Lauren Hogan:

So we're happy to have you today because we actually get to highlight one of our AHF Affinity Groups, BLACC, which stands for the Black Leadership AIDS Crisis Coalition, just powered by AHF. And we also get to touch on a bit of a sensitive topic that I'm glad that we actually have the space to even discuss. So before we really get into it, I just want you to formally introduce yourself and your role here at AHF and the plethora of things that you do for this organization.

Imara Canady:

So my name is Imara Canady. I am actually based out of Atlanta, Georgia, and I am our National Director for Communications and Community Engagement as well as the National Chair for the Black Leadership AIDS Crisis Coalition, otherwise known as BLACC, B-L-A-C-C. And predominantly I work with, of course, you and Jed and our small but mighty comms team to help to tell the AHF story, building relationships with media outlets and journalists from across the country to help deepen the relationship and talk about all the wonderful things that AHF and our affiliates and our subsidiaries are doing to make a difference in communities all across this country. As well as I work with a team of about 40 or 50 folks across the country that are a part of local chapters of BLACC in deeply engaging the work and the mission and the focus of so much of the social justice work that AHF is involved in an authentic and organic and culturally sensitive way in Black communities across the country.

Lauren Hogan:

We can tell you're a part of communications. So just to kick things off, just tell us a little bit more about BLACC and how and why it got started.

Imara Canady:

So, BLACC was started... I really need to give the real date cause I always add a year from when I said it from last year, but it's probably been about nine or 10 years ago. And it was really when our leadership and our CEO, Michael Weinstein, recognized that there was more opportunity for us to more deeply connect in an authentic way with the Black American community, recognizing that so many of our employees are Black Americans. And so many of the clients that we serve, definitely across the country, I would dare to say across the globe, are Black and specifically of course domestically Black Americans. And so he basically charged the Black leaders of the organization from across the country tied into some of our Black board members and said, "Hey, you guys figure out what we can do to more deeply and authentically connect with the Black community."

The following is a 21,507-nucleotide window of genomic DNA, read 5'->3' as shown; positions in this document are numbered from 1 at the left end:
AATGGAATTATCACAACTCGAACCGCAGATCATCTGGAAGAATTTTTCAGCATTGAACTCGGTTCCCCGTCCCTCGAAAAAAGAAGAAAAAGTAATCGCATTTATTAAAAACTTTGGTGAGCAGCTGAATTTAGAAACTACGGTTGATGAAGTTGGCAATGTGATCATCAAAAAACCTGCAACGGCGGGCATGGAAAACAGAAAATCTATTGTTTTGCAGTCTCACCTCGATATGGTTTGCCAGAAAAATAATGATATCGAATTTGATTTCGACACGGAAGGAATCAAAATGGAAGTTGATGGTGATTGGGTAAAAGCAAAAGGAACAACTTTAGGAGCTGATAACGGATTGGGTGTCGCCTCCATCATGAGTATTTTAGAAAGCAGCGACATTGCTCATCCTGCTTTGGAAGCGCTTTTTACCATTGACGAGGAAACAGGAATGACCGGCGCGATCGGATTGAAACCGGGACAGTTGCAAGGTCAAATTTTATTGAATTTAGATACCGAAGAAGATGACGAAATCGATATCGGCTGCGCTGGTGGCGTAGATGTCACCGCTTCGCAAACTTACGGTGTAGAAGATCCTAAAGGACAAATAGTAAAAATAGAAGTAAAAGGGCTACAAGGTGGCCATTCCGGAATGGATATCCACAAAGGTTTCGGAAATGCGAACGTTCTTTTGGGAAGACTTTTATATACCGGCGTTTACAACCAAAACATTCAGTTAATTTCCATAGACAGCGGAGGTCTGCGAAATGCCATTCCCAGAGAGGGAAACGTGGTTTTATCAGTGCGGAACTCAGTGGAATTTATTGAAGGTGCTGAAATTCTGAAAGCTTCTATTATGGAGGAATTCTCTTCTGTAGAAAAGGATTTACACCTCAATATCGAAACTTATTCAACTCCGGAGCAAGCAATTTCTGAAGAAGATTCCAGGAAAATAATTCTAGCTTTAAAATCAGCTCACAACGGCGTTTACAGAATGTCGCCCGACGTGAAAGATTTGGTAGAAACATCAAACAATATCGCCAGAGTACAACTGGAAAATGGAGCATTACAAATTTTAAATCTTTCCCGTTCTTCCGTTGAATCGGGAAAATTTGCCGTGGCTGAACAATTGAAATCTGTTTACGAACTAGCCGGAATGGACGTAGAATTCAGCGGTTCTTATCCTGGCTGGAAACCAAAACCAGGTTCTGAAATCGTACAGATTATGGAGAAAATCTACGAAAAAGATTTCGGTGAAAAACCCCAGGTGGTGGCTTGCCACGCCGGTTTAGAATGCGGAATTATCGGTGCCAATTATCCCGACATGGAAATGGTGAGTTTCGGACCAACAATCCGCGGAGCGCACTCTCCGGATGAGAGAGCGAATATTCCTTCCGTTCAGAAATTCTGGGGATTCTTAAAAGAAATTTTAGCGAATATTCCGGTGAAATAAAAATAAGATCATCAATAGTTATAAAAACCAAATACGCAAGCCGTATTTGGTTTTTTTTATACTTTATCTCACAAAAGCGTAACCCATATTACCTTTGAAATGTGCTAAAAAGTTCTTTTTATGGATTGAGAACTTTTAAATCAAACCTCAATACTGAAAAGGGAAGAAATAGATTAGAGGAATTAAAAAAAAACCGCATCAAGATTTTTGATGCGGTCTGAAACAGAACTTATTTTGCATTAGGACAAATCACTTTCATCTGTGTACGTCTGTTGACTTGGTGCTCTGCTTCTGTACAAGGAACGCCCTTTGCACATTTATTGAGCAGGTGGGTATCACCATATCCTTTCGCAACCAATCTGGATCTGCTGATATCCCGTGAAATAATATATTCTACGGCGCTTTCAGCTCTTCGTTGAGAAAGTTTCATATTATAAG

So out of that was birthed what was called the ABACT, the AHF Black AIDS Crisis Task Force, and then the really great news is going into that work about a year or two years into it, maybe three almost, is that we recognized that something really phenomenal had happened to move from just being lightly entrenched in the community to really having built coalitions outside of AHF with Black leaders of every level, from our grassroots community leaders to many of our civic leaders that were deeply ingrained in the work of impacting Black Americans around sexual health and wellness and many of the social justice issues that we know disproportionately impact Black folks that then could easily lead to new HIV diagnosis. And so strategically, and then putting on the marketing hat as well, we said that we needed to change the name from ABACT and really get rid of that subconscious thoughts around a task force, which a task force has created to have an ending time period to really define what had happened and to celebrate and uplift and elevate the coalition.

And so hence we came up with the Black Leadership AIDS Crisis Coalition and here we are some nine, 10 years later, still actively doing the work. And as I said, expanded into six, soon to be eight chapters across the country and building out collaborations even stronger with our membership base that are not just AHF employees, but many of those that started as our community partners and others in the local community that really are interested and passionate about this work. And not just the work around HIV/AIDS prevention, education and treatment in Black communities, but also around the work of those issues, again, that we know disproportionately impact Black Americans, that then can equally equate to why we're seeing an constant increase in new diagnosis across the country.

Lauren Hogan:

So that's kind of a prequel into what I was going to ask next in terms of how do we build community, but you touched on that a little bit. So I'm going to kind of shift and ask, what are the different aspects of BLACC into which how we were able to build this community. I am a member of BLACC too, obviously, but what I mean by that is can you talk about those different committees or different touchpoints of where we say this is an issue and just kind of talk about that?